At the midpoint of 2003, researchers are busy analyzing business activity during the first half of the year and providing their forecasts for the next six months and beyond. Technology is one segment that's drawn much attention from experts, given how ingrained IT is in our economy-and how far this sector has crashed since its peak in 2000.It's no secret that many insurers have scaled back their ambitious IT growth plans. The article on page 6, "Carriers' IT Spending Creeping Back Upwards" notes that insurers on average cut their IT budgets by 8% last year. But carriers' attitudes toward IT spending appears to be changing-albeit somewhat slowly.

Recent research suggests that carriers intend to start adding more dollars to their technology budgets, but there are other subtle signs I've witnessed that indicate carriers are poised to move ahead with IT implementations.

At the ACORD annual conference in May, Mark Breading of IBM Corp. noted that business strategies that made sense six or 12 months ago are still very relevant, and that carriers need to move forward and implement these plans. "It's a matter of timing and when the upswing will occur," Breading told me.

The Bank One/Zurich deal (see page 6) is another sign that businesses are pulling the trigger on bold strategies. The integration of financial services that was made possible by Gramm-Leach-Bliley has not occurred at the pace many had expected. But if we are indeed emerging from the depths of the economic downturn, and access to investment capital steadily improves, it's quite possible that merger and acquisition activity in the financial services sector will pick up.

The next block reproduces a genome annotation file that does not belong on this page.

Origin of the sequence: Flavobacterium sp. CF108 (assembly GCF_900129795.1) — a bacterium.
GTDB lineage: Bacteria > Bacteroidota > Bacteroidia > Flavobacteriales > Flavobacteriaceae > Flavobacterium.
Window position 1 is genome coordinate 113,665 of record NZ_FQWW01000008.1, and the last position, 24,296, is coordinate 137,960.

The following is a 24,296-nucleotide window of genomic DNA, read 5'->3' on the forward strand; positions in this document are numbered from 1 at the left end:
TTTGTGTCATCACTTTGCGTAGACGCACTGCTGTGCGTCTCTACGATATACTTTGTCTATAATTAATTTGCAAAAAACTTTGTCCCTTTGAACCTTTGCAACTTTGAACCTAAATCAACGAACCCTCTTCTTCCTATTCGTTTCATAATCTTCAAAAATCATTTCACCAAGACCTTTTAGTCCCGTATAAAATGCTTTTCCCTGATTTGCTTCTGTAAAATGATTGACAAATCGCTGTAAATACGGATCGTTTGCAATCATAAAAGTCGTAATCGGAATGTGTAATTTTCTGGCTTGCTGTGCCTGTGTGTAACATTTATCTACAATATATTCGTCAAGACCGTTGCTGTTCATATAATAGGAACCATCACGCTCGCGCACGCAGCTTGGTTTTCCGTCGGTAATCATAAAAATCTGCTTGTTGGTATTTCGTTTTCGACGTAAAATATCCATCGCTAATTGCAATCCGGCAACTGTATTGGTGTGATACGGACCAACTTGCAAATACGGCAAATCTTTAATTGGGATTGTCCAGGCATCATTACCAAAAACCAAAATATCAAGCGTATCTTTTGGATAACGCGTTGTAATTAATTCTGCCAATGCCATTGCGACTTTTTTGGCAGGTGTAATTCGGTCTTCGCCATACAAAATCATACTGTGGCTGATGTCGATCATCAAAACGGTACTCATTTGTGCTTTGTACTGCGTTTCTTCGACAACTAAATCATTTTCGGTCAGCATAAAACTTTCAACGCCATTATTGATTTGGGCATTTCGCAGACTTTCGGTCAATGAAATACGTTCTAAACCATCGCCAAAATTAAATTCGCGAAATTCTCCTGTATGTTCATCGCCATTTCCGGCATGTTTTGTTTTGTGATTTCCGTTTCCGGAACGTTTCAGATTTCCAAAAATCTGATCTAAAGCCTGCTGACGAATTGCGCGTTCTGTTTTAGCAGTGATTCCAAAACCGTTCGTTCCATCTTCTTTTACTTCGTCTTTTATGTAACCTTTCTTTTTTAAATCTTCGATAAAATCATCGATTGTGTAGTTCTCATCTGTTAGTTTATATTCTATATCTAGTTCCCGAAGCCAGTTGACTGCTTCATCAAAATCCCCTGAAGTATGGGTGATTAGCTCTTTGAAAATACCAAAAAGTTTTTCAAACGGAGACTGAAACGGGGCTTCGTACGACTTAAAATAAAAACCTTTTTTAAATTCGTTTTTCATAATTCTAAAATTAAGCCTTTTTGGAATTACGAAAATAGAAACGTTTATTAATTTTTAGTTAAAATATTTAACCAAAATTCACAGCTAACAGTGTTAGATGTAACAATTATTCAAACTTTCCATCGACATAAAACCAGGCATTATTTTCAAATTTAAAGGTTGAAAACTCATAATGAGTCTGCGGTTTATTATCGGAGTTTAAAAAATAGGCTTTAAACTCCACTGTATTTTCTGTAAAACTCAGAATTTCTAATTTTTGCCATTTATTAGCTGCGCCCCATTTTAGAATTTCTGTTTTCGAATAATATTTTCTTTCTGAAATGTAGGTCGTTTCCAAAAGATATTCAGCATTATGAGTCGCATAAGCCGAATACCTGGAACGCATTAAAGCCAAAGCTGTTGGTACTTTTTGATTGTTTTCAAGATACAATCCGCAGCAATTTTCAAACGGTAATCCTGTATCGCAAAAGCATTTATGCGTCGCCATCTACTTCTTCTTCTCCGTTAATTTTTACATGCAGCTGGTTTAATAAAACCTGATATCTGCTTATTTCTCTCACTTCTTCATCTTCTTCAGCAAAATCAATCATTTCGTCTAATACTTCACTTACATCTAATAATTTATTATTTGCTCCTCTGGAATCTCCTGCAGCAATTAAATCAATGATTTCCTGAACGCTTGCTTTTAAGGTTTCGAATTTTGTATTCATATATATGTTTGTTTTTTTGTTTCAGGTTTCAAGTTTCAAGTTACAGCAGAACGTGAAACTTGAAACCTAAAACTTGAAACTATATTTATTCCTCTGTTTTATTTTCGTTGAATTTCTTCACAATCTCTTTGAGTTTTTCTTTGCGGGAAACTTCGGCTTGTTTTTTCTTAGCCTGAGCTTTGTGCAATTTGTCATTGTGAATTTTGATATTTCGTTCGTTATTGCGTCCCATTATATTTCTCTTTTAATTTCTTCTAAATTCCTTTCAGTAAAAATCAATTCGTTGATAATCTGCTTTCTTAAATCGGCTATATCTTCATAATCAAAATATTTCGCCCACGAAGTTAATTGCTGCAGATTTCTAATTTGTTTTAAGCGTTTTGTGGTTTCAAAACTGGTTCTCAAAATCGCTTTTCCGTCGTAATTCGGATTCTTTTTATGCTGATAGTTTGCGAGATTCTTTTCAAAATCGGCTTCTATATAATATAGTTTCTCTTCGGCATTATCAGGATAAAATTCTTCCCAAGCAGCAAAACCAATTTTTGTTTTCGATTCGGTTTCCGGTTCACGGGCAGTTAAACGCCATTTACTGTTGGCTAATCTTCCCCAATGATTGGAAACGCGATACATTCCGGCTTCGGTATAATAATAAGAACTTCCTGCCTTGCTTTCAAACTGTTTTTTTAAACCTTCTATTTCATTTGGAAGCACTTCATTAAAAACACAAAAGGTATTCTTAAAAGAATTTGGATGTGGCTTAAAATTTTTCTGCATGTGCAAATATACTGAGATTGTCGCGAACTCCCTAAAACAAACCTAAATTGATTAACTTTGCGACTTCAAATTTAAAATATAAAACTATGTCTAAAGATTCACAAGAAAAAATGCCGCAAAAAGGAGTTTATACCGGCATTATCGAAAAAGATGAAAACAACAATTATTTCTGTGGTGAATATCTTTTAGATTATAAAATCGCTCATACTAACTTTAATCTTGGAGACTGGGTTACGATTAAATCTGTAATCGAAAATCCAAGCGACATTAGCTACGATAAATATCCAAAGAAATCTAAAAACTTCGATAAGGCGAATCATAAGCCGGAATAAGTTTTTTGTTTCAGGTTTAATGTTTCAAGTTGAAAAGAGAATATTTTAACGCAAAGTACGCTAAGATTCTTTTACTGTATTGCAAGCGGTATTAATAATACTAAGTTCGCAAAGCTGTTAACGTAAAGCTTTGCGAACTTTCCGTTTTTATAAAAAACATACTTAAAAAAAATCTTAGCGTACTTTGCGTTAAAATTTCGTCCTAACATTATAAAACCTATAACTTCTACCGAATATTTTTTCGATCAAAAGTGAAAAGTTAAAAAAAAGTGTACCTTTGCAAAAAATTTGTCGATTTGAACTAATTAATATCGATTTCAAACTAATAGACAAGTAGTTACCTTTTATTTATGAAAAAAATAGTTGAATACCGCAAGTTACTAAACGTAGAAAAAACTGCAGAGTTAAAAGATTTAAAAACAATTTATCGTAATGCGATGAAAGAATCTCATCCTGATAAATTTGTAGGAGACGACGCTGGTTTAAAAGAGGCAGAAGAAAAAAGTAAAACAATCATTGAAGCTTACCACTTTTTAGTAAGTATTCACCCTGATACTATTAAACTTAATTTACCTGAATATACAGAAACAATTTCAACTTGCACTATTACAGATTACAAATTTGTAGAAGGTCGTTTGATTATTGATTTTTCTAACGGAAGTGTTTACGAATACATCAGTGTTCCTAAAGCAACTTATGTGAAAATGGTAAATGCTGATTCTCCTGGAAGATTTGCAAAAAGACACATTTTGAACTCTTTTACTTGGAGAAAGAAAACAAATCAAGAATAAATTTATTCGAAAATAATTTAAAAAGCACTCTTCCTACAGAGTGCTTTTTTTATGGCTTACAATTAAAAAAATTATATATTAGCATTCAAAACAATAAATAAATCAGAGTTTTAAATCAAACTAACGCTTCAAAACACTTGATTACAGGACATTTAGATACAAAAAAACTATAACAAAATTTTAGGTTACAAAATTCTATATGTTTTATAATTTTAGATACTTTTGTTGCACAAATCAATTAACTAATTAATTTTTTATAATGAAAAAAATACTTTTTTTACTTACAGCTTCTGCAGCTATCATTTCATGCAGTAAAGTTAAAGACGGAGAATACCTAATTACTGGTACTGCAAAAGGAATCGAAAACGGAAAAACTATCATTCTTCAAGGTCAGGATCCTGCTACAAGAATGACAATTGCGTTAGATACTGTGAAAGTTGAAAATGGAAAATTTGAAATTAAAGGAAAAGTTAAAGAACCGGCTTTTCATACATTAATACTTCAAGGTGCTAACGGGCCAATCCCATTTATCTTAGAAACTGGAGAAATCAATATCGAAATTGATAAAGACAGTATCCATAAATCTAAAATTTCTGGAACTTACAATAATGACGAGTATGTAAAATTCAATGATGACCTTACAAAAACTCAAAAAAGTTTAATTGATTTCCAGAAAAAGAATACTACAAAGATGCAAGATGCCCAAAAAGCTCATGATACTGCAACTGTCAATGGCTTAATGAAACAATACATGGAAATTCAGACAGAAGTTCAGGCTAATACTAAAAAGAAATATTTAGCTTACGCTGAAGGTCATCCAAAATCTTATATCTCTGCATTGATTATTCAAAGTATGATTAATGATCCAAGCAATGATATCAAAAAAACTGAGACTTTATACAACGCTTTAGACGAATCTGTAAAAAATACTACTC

Another encouraging sign, I believe, is the amount of software upgrades and new product development that has occurred in the past year in the insurance IT market. Although technology companies have suffered from the lack of new business, most didn't sit and wait for the market to turn around. Indeed, while the exhibit hall for IASA's conference in 2002 resembled a wake, this year's convention had the spark of expectancy and anticipation of better times ahead.

Is it time to jump in head first, or to test the waters with your toes? That's the decision senior executives will need to make in the months ahead.

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